RALEIGH, N.C. — The N.C. Bioenergy Research Initiative and the New and Emerging Crops Program recently awarded $1 million in grants for 15 projects aimed at boosting bioenergy opportunities and crop production in the state.
The Bioenergy Research Initiative began in 2013, with the allocation of funds by the North Carolina General Assembly. The initiative’s grants of $500,000 support the development of energy production from North Carolina agricultural and forest-based products.
The New and Emerging Crops Program began after the General Assembly approved it in 2018. Through $500,000 in grants, the program advances its mission of identifying potential new crops, value-added products and agricultural enterprises and providing the agricultural research, marketing support, and education necessary to make these crops commercially viable and profitable for North Carolina’s growers and agribusinesses.
“I continue to be impressed by our state’s agricultural researchers, and I’m happy to support their projects with these grants,” said Agriculture Commissioner Steve Troxler. “I’m also happy that our state’s research stations provide a platform for most, if not all, of these projects. By investing in these research projects we are investing in possibilities for this state that could pay dividends for our state’s agriculture for many years to come.”
Below is a list of grant amounts, recipients, titles and descriptions for each of the projects awarded through the 2022 Bioenergy Research Initiative:
• $33,212 to N.C. State University’s Department of Horticultural Science to extend a project titled Bringing Energycanes North for two years. This project builds on previously funded projects by evaluating field trials of newly developed intergeneric hybrids of energy canes. Breeding efforts will be expanded with the aim of transferring cold hardiness genetics from Miscanthus and Tripidium into advanced energy cane lines.
• $99,423 to NCSU’s Department of Forestry and Environmental Resources for a two-year extension of the project titled Sycamore: Sustainable Bioenergy-Improved Soil Health. The main objectives of this project are to 1) measure changes in soil chemical and physical properties to quantify improvements in soil health due to integration of sycamore into a short rotation coppice management scenario and 2) test the properties of sycamore wood for suitability for pellet production and energy yield.
• $53,611 to NCSU’s Cooperative Tree Improvement Program to continue for two years the project titled Loblolly Pine Biomass Genetics/Cropping Study. Large genetic differences exist for growth, disease resistance and stem form in pine trees. The aim of this project is to evaluate different planting stock (families) in combination with different thinning regimes to inform landowners how best to maximize returns when supplying both the bioenergy and saw timber markets.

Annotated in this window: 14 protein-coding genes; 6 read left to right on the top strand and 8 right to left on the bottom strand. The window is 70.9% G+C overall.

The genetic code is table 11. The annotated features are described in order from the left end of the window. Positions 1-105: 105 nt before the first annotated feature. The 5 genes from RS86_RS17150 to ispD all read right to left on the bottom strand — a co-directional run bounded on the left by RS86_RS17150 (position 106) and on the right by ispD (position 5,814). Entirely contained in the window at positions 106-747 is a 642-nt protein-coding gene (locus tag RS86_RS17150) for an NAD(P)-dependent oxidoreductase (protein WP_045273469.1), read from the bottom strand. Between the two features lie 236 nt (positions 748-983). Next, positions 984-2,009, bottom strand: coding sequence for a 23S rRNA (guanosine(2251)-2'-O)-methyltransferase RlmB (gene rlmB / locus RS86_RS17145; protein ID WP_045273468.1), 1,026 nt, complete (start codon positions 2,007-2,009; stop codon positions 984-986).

• $42,850 to NCSU’s Department of Forestry and Environmental Resources to continue support of Sustainable Pellet Production for Poultry, which will validate results of previously funded Pellet for Pullets projects. This comprehensive study will examine the technical and economic feasibility of wood pellets specifically produced for the western North Carolina poultry industry by assessing their accessibility, sustainability, cost-effectiveness and their impact on bird productivity and survivability in broiler houses.
• $100,000 to Carolina Land & Lakes RC&D for the WNC Regional-Scale Biofuel Demonstration project. This project will build on prior experience with western North Carolina poultry and greenhouse growers by demonstrating pellet and microchip furnaces in commercial, institutional and industrial settings. The purpose of the project is to demonstrate that wood waste can become a convenient, affordable, clean-burning, and climate-friendly source of heat in western North Carolina.
• $94,508 to NCSU’s Department of Biological & Agricultural Engineering for a two-year project titled High-purity Bio-hydrogen from Biomass. Global demand for pure H2 has been increasing rapidly due to its super clean and highly efficient conversion to energy. The goal of this project is to enable cost-effective bio-hydrogen production using low-value biomass in lieu of production from natural gas reforming.
• $76,396 to Appalachian State University’s Department of Sustainable Technology for a two-year project titled Promoting Integrated On-farm Bioenergy Technologies. This project builds upon previous work on the synergy between anaerobic digestion and biochar technologies, and the potential for improved soil quality using biochar combined with anaerobic digestate on Appalachia soils by demonstrating this technology on three cooperator farms.